Why are so many Americans—69.2 percent to be exact—overweight or obese? The answer seems obvious: We’re taking in more calories than we expend. But why is that? Check out these seven common weight gain triggers.
We slurp down sugary drinks.
This includes sodas, fruit drinks, sweetened iced tea and other beverages that cost about 140 to 150 calories per 12-ounce serving. They are a major source of added sugar in our diet. Guzzle just one can daily on top of your actual calorie needs and you could gain 15 pounds a year. A Canadian study that tracked toddlers found that those who drank more sugary beverages were 2.5 times more likely to be overweight compared to those who didn’t.
We consume too little fiber.
This comes from not eating enough fruits, vegetables and whole grains. Aside from making you feel fuller on fewer calories (and thus, satisfying appetite), fiber may also promote a slimming gut flora, the population of trillions of bacteria that reside in our gut that are thought to influence everything from immunity to anxiety to obesity risk.
We’re wired for obesity.
What you ate as a fetus, infant and small child can affect your genes—actually programming them to make you fatter. For instance, if a mom is overweight or obese during her pregnancy, it’s more likely that that child will become overweight as an adult. If that same mom has a second child when she’s not overweight, the odds are much lower that child number two will go on to become an overweight adult. Her two children share similar genetics, but their in utero environment was different.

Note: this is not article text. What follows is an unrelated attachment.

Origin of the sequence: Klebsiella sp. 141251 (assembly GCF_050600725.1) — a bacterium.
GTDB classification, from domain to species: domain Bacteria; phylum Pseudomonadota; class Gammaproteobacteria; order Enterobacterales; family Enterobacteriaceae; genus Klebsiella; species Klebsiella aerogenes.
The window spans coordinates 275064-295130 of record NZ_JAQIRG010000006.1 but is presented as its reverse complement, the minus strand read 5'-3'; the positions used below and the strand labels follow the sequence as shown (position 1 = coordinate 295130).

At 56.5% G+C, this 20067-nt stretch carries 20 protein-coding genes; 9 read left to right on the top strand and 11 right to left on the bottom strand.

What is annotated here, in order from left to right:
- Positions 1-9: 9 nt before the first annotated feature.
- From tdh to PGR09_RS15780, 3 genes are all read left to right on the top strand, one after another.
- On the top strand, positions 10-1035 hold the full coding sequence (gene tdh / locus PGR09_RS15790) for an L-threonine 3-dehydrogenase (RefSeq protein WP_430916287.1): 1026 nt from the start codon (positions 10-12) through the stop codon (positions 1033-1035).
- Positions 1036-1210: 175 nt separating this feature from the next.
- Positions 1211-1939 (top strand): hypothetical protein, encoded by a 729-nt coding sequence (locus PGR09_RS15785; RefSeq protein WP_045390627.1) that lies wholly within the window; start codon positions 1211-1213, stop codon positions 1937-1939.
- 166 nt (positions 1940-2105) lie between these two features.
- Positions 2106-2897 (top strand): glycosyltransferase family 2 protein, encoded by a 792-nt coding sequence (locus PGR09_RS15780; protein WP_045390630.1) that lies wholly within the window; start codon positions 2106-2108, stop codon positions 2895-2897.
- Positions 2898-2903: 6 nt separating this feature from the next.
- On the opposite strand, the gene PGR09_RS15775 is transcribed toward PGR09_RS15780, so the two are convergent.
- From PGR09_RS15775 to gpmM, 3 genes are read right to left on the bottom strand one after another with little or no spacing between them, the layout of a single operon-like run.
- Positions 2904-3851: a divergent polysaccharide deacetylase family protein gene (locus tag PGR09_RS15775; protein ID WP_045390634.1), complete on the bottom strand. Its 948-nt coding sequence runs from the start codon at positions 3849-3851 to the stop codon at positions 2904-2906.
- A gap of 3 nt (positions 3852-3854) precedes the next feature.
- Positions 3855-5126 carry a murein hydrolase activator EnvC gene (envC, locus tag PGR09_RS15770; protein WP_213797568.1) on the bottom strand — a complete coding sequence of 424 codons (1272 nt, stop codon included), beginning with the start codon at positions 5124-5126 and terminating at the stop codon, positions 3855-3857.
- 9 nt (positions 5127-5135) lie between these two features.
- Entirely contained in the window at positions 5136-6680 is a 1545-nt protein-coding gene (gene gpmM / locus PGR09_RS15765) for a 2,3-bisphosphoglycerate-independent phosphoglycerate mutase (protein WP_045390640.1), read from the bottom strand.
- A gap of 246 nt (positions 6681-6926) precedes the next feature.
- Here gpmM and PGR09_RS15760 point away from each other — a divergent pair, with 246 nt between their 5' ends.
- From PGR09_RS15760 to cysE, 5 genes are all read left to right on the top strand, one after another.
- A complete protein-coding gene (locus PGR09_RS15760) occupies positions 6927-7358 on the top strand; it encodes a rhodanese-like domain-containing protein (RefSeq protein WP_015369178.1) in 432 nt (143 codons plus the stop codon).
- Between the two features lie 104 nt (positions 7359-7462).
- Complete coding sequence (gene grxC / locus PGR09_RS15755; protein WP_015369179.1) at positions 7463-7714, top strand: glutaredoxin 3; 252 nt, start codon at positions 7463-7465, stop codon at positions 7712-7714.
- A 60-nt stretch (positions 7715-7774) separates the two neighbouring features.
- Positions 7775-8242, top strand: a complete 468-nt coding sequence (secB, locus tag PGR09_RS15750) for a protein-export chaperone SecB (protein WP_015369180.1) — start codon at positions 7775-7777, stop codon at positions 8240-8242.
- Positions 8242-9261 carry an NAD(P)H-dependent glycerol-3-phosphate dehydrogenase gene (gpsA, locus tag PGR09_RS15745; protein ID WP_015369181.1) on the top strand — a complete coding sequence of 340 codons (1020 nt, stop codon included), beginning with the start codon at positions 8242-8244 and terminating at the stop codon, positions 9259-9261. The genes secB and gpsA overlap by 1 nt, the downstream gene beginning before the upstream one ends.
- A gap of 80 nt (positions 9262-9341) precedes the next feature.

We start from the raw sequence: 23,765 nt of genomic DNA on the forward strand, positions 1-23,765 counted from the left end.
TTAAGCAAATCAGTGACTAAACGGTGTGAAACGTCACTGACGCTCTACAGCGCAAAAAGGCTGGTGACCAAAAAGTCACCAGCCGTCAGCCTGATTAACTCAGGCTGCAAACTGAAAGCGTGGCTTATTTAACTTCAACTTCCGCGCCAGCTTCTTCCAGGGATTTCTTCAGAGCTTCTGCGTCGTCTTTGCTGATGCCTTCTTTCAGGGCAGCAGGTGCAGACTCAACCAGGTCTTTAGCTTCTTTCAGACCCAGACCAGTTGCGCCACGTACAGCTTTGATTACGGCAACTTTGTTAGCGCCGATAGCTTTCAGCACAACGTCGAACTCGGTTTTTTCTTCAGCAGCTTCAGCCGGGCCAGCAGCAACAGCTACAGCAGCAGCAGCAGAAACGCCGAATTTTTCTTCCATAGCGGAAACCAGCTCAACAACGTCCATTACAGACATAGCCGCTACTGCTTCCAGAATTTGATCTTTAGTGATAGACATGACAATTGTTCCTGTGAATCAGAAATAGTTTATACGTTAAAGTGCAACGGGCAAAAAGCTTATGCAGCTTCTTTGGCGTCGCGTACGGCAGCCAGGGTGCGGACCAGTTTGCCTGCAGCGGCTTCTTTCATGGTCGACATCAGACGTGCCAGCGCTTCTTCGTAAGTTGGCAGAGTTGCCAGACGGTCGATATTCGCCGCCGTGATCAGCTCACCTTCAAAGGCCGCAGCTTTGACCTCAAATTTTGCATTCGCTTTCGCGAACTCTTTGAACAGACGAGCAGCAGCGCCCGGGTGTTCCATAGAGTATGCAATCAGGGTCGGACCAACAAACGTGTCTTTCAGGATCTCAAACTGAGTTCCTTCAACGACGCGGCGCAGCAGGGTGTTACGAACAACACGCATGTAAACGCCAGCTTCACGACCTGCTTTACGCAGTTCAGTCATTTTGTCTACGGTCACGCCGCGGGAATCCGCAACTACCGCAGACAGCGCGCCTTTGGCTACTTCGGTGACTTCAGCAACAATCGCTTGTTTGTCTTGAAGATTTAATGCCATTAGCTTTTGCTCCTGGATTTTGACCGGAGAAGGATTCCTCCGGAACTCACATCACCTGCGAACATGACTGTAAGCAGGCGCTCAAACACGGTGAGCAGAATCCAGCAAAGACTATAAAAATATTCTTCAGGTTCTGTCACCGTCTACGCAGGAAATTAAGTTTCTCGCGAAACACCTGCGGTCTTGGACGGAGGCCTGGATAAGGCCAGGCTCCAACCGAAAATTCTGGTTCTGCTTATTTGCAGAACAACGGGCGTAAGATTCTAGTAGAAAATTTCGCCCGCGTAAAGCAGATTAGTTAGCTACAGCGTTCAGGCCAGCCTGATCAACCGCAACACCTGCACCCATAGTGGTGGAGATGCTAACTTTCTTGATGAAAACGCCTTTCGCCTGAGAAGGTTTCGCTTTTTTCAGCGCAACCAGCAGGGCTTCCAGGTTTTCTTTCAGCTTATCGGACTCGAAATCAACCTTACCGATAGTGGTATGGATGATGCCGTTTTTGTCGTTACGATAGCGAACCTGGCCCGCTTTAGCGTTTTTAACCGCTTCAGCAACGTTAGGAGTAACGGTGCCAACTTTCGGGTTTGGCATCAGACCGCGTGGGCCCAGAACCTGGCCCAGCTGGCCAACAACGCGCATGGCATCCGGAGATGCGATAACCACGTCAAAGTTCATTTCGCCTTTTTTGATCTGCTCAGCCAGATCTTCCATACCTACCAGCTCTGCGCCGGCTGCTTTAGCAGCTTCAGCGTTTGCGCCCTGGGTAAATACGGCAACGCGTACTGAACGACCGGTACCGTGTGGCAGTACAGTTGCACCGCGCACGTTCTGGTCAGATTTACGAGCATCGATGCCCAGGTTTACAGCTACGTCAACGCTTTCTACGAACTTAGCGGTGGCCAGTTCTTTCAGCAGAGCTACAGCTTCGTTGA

We don’t exercise.
Nearly 40 percent of Americans get virtually no exercise. In states where people get the least amount of physical activity—Mississippi, Louisiana, Tennessee, Alabama—obesity rates are highest.
We don’t have the resources.
To stay in shape, you need the education to pick the right foods, the money to buy them, and the time to get to the gym (working two jobs to make ends meet makes this tough). The poorest ethnic groups in the U.S.—blacks and Hispanics—have up to 47 percent higher obesity rates than the generally wealthier whites.
We skimp on sleep.
Studies show that people who sleep less than seven hours nightly are more likely to be obese than those who sleep seven to eight hours. (For more on the sleep-weight connection, click here.) A French study showed that after getting just four hours of sleep, men ate 22 percent more (559 extra calories) compared to when they slept eight hours.
We’re stressed out.
It’s why they call mashed potatoes, baked ziti, pizza and cookies “comfort foods.” When you’re stressed, these are the extra-fattening foods you tend to turn to because they make you feel better.